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If hot, cold, sweet or very acidic foods and drinks, or breathing in cold air, makes your teeth painful, then you may have tooth sensitivity. Tooth sensitivity can come and go over time. It occurs when the enamel that protects your teeth gets thinner, or when gum recession occurs, exposing the underlying surface, the dentin, and reducing the protection the enamel and gums provide to the tooth and root. This can happen for many reasons, including excessive brushing, pressure, teeth grinding or clenching, and the consumption of acidic foods and liquids.
Treatment Options for Tooth Sensitivity
Having a conversation with your dentist is the first step in finding relief from your discomfort. After your dentist determines the reason for your sensitivity, he or she will treat the underlying cause. Treatment may be as simple as fixing a cavity or replacing a worn filling. However, if your discomfort comes from gum loss exposing root surfaces, your dentist may suggest a gum graft that a periodontist would conduct to protect the root surface and support of the tooth.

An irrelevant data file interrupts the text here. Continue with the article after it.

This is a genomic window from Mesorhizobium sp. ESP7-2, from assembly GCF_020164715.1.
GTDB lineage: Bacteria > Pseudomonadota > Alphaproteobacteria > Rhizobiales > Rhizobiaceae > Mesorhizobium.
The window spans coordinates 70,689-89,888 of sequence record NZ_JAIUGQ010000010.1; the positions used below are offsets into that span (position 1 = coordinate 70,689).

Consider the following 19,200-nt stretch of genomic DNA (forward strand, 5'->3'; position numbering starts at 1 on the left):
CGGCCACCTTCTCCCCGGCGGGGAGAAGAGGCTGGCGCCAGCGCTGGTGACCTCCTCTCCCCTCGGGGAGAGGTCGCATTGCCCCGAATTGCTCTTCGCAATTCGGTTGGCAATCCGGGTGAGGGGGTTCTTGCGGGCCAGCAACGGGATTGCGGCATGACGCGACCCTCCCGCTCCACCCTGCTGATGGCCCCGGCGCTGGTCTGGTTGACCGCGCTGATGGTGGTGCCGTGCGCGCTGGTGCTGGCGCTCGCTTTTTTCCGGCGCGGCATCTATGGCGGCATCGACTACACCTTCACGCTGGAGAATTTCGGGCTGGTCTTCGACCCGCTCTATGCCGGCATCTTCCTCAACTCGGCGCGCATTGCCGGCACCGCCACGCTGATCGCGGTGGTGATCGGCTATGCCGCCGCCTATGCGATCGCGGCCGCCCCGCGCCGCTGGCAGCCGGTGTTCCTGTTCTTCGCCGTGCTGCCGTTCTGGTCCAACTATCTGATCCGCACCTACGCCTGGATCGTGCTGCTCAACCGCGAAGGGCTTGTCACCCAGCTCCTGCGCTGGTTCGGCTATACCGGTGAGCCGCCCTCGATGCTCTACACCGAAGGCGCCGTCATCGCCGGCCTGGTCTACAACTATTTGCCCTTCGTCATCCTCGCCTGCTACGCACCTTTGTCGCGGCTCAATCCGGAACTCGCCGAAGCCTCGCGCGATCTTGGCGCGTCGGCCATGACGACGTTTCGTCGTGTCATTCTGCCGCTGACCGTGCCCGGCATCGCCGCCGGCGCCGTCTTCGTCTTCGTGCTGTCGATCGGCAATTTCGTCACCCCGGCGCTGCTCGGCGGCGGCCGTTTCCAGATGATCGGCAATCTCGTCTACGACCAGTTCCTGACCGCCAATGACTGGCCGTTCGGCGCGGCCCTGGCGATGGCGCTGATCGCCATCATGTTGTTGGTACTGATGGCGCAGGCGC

Even in situations where there is no obvious cause for your pain, there are numerous ways to help you manage the sensitivity. Your dentist can apply an in-office fluoride gel to strengthen the tooth enamel and reduce painful sensations, while over-the-counter desensitizing toothpastes can block off the nerve endings in the exposed dentin.
We can help relieve your tooth sensitivity. Call West University Family Dentistry at 608-238-6244 today!